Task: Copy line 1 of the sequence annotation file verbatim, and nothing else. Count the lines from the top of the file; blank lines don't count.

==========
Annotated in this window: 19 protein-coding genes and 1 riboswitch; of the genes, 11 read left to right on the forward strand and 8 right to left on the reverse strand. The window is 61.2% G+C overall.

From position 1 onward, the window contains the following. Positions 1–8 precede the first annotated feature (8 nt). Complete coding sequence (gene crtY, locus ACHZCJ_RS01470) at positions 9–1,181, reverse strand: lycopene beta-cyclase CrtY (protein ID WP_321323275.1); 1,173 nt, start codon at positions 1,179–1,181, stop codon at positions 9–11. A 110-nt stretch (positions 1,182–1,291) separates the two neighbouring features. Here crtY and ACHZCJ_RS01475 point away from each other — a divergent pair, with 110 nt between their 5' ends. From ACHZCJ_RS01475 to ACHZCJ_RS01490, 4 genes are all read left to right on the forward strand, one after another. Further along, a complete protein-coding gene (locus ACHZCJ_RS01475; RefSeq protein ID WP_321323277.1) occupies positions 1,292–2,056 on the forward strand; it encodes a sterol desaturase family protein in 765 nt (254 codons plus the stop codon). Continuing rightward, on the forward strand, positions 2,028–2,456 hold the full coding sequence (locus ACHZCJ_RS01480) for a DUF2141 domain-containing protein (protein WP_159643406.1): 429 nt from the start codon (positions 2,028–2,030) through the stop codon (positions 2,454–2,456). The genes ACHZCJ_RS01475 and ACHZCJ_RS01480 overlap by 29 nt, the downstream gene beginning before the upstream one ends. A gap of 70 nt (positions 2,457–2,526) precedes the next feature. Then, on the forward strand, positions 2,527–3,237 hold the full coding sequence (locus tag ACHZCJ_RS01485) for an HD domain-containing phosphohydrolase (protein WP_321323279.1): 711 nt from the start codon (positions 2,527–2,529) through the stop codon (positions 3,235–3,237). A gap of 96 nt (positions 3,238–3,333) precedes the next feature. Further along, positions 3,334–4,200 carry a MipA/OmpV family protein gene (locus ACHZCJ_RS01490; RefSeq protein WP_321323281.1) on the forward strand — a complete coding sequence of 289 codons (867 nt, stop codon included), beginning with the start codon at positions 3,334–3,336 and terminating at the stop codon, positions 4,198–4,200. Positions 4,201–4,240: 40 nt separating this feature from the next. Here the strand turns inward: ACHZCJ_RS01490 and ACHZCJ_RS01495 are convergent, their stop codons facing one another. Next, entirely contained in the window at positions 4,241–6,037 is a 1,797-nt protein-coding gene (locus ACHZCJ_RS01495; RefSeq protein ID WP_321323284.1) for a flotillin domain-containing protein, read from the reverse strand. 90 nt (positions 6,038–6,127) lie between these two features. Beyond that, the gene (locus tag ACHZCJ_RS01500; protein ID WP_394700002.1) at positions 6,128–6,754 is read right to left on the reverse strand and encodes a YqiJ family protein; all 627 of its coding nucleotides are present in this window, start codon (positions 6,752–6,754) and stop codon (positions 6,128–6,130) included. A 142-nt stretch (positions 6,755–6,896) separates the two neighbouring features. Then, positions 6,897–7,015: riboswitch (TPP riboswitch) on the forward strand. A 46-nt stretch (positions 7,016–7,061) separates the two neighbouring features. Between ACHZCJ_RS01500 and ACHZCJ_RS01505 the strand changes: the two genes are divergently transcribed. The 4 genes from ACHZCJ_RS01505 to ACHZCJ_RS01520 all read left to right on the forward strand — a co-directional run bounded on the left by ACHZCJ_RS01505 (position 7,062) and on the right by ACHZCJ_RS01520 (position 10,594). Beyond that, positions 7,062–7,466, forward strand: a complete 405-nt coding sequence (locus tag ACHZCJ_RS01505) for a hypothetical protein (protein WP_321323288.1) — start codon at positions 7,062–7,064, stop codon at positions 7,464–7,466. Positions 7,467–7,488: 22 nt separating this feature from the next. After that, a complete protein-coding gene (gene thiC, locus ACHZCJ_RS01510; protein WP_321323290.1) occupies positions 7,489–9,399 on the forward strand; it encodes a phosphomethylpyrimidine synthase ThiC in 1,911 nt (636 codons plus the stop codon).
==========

Annotated in this window: 19 protein-coding genes and 1 riboswitch; of the genes, 11 read left to right on the forward strand and 8 right to left on the reverse strand. The window is 61.2% G+C overall.